Tour Jan Yoors’s Bohemian Family Home in Greenwich Village
The living room: Kore Yoors in the corner of his living room, where his father’s loom is obscured by the shelves above his desk. Jan Yoors’ tapestry Eruption (1973) hangs on the right wall, and his tapestry Fishermen (1955) is above the shelves. Kore rescued the Hans Wegner Papa Bear Chair from a mid-century furniture trove dumped on 9th Street years ago and had it reupholstered.
Photo: Annie Schlechter
As you walk into the double-height living room of Kore Yoors’ 1,500 square foot apartment in Greenwich Village, the legacy of her father, Jan Yoors, a Belgian-American artist who died in 1977, is everywhere. Kore, an artist himself who oversees his father’s archive, lives with his father’s paintings, sculptures, books and tapestries – even one of his looms. The coffee table is made from the beams of an old loom: “They just thought the wood was so beautiful,” he says of his father and the two women with whom he collaborated on his work and his life, one of which is his mother. The other was the mother of his two half-siblings.
Kore spent her childhood in the village, mostly on Waverly Place, and this loom was prominent. “The door was closing, and it was so quiet; the city would be left behind,” he recalls. The only thing still present was the noise of the weaving, “the tick-tick-tick of the loom, and I didn’t even notice it.”
It was very bohemian; Jan was what today might be called a polyamorous. He had children with two women who were best friends, and they all lived together as a family. Kore has lived in his current apartment with his wife, Amy June Ferguson-Yoors, and mother, Marianne Citroen-Yoors, since 2000; his “other mother”, Annabert, lived with them until she entered a nursing home in 2005 (she died in 2010).
The childhood and youth of his father Jan read like a novel by John le Carré. He was born in Antwerp in 1922 to Eugene Yoors, a glass artist, and his wife, Magda Peeters, a human rights activist. He studied sculpture at the Royal Academy of Fine Arts in Antwerp and worked with the Resistance during the war, which led him to the prison of Health in Paris and then to a concentration camp in Spain.
After the war, Jan married Annabert van Wettum, who grew up in The Hague on the same street as Marianne. They moved to London, where they saw an exhibition of French tapestries that inspired them to learn to weave and make their own looms. In 1947, Marianne joined them and also learned to weave. Jan exhibited at the Archer Gallery in London and the Hugo Gallery in New York, where he moved in 1950 as a journalist. He ended up taking pictures and making tapestries.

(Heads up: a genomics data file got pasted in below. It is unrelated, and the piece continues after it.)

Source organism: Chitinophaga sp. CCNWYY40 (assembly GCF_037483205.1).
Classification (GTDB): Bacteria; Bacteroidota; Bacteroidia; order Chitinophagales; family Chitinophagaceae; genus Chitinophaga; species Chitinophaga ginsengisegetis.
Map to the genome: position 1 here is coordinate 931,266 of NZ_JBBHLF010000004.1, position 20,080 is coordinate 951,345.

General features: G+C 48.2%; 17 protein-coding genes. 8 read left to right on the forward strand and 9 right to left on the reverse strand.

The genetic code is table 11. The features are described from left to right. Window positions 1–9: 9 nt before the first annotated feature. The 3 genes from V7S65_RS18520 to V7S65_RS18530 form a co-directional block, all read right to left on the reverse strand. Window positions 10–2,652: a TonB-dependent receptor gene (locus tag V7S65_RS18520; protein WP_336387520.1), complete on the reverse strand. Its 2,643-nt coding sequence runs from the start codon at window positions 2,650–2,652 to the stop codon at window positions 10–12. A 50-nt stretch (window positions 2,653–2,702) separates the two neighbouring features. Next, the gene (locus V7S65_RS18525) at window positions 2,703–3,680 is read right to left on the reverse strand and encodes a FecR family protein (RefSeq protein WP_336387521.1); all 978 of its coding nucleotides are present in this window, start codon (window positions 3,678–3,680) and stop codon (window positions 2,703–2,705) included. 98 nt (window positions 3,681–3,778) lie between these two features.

The two women arrived in 1951. Jan and Annabert had two children together – Vanya and Lyuba – then he and Marianne had Kore. They all lived as a family at 108 Waverly Place beginning in 1967. After Jan’s death, his survivors remained at 108 Waverly until 2000. That year, the mothers and Kore and his wife moved to this location in ground floor. The building belonged to a family of scientists and scholars, says Kore. His hallway was too narrow for the furniture and the loom to fit, so he converted the window bars into a gate. “The loom was dismantled, although the two main rollers still required six people to transport.” He also laid a wooden floor over the original cement in the living room, an addition that had been built over an old garden, and raised the linoleum floor in the kitchen to reveal the original wooden subfloor, which he painted red.
The Weavers: Marianne and Annabert weaving in their studio on East 47th Street in the late 60s with Lyuba and Vanya, Kore’s half-siblings, nearby.
Photo: Yoors Family Partnership Archives
“That’s when I really started archiving,” says Kore. This meant going through 10,000 pages of newspapers and correspondence as well as contact sheets, negatives and prints of his father’s photography of Roma families in Europe, Hasidic communities in New York and street life in Harlem. and Chinatown. Jan had also covered the civil rights struggle.
“I knew most of the stories at the time of his death,” Yoors says of his father. “He used to always get up for a late night snack; he would have a banana; as a child, I always wanted to wake up and have a snack with him. So one night I tied a string to the banana and my finger, but I slept through the night because he untied it. I was discouraged.